We’re excited to announce that we’ve received our approval letter from the National Banking and Securities Commission (CNBV) to become a licensed Fintech—making us the first operating neobank to do so.
It’s a major milestone, but the journey continues as there are still minor conditions we have to meet before we can publicly state that we’re a licensed financial institution. It’s the equivalent of running the first 26 miles of a marathon. You’ve run the race, but you can’t take the medal home until you sprint (or at least stumble) across the finish line.
Financial regulations can make for a long and painful journey, but working in Fintech for over a decade has taught me how much regulations matter. When executed properly, they create a balance of protecting us without being overly restrictive. When executed poorly, they either fail to protect consumers against bad actors or prohibit the innovation required to create more options for those same consumers. For example, I hope we all agree that you should need a license before driving a car and should lose that license if you continually put others at risk. That’s a particularly apt example in Mexico where it was easier to get a driver’s license than open a bank account. There was bound to be a change.
I had started working on Cuenca in January 2018 and fell in love with Mexico. There’s a massive opportunity—as Angela Strange and Matthieu Hafemeister of Andreessen Horowitz have outlined in their recent post on Latin America’s Fintech Boom. Mexico is also simply an amazing country filled with a rich culture and incredible people. I first traveled to Mexico in 2012 when I proposed to Bibiana in the Sumidero Canyon in Chiapas, and six years later, the two of us and our dog, Limoncello, moved to Mexico City where we live to this day.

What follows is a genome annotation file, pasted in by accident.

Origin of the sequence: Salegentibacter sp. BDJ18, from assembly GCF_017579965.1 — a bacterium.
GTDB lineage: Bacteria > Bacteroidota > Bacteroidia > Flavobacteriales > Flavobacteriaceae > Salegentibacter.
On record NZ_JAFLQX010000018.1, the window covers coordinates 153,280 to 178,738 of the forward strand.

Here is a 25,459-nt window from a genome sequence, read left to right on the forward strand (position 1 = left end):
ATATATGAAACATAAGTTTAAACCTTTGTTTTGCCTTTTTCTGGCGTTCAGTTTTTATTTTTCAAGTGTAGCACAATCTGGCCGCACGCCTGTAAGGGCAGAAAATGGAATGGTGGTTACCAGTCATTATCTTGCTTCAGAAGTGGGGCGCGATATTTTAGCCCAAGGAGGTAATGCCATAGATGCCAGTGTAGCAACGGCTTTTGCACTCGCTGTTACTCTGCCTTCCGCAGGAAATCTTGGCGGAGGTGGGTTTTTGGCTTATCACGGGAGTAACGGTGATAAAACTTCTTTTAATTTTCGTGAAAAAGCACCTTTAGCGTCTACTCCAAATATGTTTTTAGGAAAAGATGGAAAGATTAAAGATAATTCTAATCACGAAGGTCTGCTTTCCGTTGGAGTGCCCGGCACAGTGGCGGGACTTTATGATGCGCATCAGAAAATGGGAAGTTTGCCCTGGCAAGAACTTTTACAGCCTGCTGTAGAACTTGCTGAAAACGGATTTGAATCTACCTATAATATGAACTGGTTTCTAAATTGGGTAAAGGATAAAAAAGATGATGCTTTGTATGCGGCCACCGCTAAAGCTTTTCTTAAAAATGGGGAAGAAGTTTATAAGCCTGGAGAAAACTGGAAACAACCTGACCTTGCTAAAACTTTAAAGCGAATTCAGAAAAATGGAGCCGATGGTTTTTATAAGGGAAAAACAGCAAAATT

The original plan was to raise money to acquire an operating Sofipo (similar to a community credit union focused on financial inclusion), but that plan changed at the beginning of March 2018 when it became clear the bill for the Fintech Law (Ley Fintech) was on the verge of being signed. As a condition of the Fintech Law, the Transitory Period allowed existing Fintechs to continue operations while working on their application and waiting for licenses to be issued. In 48 sleepless hours, we incorporated, built an initial version of the service, signed up customers and started transacting.
As we started operations, the President signed the bill on March 9, 2018 and the law went into effect the next day. It changed the game. The law created the Electronic Funds and Payments Institution (IFPE) license, a new form of financial institution that offers the flexibility to take customer deposits and work directly with Banco de México, Mastercard and Visa. There’d no longer be a need to partner with a bank in a country where there are a grand total of only 51 banks and only about 20 that issue cards.
We spent the last three years working with regulators, improving our platform, building a legal and compliance team, preparing hundreds upon hundreds of documents and submitting multiple versions of our application. Relating the process to a marathon, as I did, is grossly inaccurate. Think of it more like traversing a rugged mountain range while having to create the path along the way. It was only possible because we did it as a team.